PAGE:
Strength vs. Function–Exercise and Heart Disease

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Let’s start at the beginning: Exercise is good for you.

A healthy heart derives from several influences, including diet and stress reduction. But exercise holds a special place in the minds of heart specialists and primary care practitioners because it is a proactive effort which helps maintain a healthy heart and is often enjoyable in and of itself.

But there are limits to what exercise can do, and there are obvious times when exercise is not a prescribed action in heart treatment (as opposed to prevention).

There are numerous forms of exercise which doctors prescribe to patients: team or individual competitive sports, distance running, and simple walking are examples. For that matter, gardening is considered an exercise as well, since it promotes physical movement. 

But for the purposes of this conversation, let’s consider two forms of exercise which are not team-oriented or competitive. They are designed for other purposes. They are traditional strength training and functional strength training.

Here are some considerations about the type of strength training you undertake with an eye toward how it impacts heart health.


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Traditional strength training

Traditional strength training is body-building. It’s the workouts you see in commercials for private gyms. It is the classic exercise of repeatedly lifting as much weight as you can. Traditional strength training is built on the theory of resistance; lifting a weight against the pull of gravity until you can no longer do so.

Then, doing it again.

Depending on the types of weights used and the manner of lifting employed, traditional strength training can benefit individual muscles or sets of muscles. With proper instruction, traditional strength training can be directed at weaker muscles or at muscles required for certain job performance.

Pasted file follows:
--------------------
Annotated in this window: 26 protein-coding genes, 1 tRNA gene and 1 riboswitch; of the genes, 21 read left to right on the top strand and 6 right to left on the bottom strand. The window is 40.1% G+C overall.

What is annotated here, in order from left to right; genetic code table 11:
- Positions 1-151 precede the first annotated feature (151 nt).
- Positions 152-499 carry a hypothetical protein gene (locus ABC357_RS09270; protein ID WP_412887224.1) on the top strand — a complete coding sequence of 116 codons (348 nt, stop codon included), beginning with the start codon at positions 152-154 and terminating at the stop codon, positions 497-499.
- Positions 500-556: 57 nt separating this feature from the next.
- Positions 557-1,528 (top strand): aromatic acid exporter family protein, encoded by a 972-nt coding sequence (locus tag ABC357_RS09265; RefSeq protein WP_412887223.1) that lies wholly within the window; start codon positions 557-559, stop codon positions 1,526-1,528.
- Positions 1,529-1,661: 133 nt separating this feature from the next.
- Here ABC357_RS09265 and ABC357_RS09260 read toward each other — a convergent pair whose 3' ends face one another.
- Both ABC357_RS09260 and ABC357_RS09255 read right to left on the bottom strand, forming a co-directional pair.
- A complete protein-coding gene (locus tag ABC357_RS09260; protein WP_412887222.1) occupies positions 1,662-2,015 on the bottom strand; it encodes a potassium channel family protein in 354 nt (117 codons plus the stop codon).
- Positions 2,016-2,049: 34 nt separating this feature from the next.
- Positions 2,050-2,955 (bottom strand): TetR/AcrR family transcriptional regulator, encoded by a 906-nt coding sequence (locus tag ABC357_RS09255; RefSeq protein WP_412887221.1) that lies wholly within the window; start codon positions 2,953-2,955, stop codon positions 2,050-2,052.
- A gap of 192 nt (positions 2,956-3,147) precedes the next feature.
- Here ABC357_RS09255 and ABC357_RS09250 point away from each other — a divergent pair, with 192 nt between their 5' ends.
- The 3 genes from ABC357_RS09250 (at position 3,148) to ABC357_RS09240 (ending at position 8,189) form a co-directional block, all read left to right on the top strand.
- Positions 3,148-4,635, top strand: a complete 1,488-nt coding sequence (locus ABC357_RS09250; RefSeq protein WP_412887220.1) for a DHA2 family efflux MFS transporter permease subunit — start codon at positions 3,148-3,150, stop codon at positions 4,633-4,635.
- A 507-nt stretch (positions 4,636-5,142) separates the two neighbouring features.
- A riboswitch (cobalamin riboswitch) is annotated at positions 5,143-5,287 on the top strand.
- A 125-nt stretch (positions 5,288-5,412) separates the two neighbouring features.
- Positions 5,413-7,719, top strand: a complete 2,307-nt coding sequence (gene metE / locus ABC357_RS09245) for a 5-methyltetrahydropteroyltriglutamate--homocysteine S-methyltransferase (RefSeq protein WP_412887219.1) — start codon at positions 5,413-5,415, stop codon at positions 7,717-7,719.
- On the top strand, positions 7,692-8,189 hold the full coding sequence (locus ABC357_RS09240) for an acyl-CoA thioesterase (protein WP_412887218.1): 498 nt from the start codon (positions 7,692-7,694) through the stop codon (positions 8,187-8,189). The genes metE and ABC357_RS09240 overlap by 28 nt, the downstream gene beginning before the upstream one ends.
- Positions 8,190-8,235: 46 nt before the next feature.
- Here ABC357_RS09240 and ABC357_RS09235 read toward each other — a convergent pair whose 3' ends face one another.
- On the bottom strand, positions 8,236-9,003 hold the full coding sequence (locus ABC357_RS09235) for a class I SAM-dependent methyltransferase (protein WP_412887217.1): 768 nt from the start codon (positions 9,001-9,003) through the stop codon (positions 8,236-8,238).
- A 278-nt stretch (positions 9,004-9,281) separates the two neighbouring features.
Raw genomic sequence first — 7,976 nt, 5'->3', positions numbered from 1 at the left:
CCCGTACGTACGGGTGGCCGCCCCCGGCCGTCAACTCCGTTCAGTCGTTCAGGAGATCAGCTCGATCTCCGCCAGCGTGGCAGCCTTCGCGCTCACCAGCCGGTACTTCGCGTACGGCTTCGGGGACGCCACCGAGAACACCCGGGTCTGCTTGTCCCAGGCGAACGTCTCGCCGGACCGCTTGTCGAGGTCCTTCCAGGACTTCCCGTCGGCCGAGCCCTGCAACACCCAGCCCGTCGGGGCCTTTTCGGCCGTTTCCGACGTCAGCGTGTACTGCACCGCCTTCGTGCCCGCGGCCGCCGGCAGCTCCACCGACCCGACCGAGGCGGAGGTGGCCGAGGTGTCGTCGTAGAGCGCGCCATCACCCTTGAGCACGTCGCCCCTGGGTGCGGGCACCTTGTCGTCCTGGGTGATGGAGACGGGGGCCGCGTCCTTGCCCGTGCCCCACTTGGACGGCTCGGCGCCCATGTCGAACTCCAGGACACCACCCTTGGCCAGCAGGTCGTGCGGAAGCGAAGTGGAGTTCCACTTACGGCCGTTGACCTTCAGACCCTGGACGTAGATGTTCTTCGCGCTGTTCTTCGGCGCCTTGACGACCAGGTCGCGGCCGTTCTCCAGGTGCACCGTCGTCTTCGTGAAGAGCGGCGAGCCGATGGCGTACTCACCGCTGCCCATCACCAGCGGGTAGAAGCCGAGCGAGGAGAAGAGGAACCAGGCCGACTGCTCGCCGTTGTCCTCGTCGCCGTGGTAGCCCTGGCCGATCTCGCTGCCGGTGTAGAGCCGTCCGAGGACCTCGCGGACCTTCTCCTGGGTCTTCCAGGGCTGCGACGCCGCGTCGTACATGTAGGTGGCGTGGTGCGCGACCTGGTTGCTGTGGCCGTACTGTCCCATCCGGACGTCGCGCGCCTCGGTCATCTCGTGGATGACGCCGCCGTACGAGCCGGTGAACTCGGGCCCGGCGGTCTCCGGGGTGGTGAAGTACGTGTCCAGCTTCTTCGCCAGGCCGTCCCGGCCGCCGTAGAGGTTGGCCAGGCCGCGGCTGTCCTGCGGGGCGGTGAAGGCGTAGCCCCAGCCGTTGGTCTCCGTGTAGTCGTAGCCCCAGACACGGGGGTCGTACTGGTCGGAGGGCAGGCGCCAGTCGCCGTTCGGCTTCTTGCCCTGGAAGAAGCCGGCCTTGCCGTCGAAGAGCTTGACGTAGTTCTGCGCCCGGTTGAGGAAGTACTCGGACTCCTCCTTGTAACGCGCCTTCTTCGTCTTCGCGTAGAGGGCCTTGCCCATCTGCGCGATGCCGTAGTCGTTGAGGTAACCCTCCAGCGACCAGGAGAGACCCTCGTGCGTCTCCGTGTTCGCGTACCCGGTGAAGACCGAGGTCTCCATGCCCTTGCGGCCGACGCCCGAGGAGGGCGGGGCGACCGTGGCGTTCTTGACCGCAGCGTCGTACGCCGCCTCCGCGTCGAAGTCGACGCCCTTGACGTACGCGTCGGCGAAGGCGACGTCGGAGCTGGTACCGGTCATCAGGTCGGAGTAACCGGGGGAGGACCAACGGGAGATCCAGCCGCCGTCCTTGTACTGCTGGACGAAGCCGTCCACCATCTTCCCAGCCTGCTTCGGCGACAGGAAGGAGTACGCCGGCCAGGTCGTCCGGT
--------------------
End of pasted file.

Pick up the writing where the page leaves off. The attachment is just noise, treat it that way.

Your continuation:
The role traditional strength training plays in heart health is significant, but hours of weight lifting are not required for traditional strength training to be beneficial to the human heart. The American Heart Association suggests as little as five or 10-minutes of resistance weight training to provide consistent or improved heart function. That seemingly short period of time can build some muscle strength but more importantly increases a person’s metabolic rate.

For many people, traditional strength training has one drawback: It’s boring. It’s repetitive, and it’s difficult. It can also be dangerous if not performed properly or if a person attempts to lift more weight or do more repetitions than would be beneficial.


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Functional strength training

It’s probably a quirk of the English language, but the first three letters of the word “functional” spell the word “fun”. That actually plays a role in the prescription of functional strength training over traditional strength training.

Functional strength training is often more full-body exercising. A good example is planking, the exercise which resembles holding a push-up for a designated period of time. Lifting kettlebells, performing lunges, or even sit-ups are popular examples of functional strength training. Each of those exercises have variations which create more movement, more caloric burn and more heart benefits. 

Functional strength training has benefits over traditional strength training. One, due to the physical movement involved, it increases heart activity, which is a good thing for a healthy heart. Functional strength training exercises different muscle groups from, well, neck to toe, and relates more directly to the activities in daily life. 

Because of its metabolic influences, functional strength training produces more dopamine, the neurotransmitter that stimulates the brain and pleasure centers. This release promotes focus and encourages further activity. 

Simply put, functional strength training has an effect beyond the actual exercise, because it is more likely to play a role in how the rest of the day goes after the workout.

Choosing between two good alternatives

Generally speaking, exercise increases blood flow and lowers blood pressure, which in turn lowers the risk of heart disease. Functional strength training is more likely to be beneficial from a cardiac standpoint because it calls for more physical movement and activity. It is also more likely to promote a more active lifestyle at the conclusion of the workout.

But every person is different and the exercise needs of each individual is based upon what that individual is trying to accomplish. A conversation with us at Healthy Potentials LLC can point you in the direction that best suits your needs, your body and your lifestyle.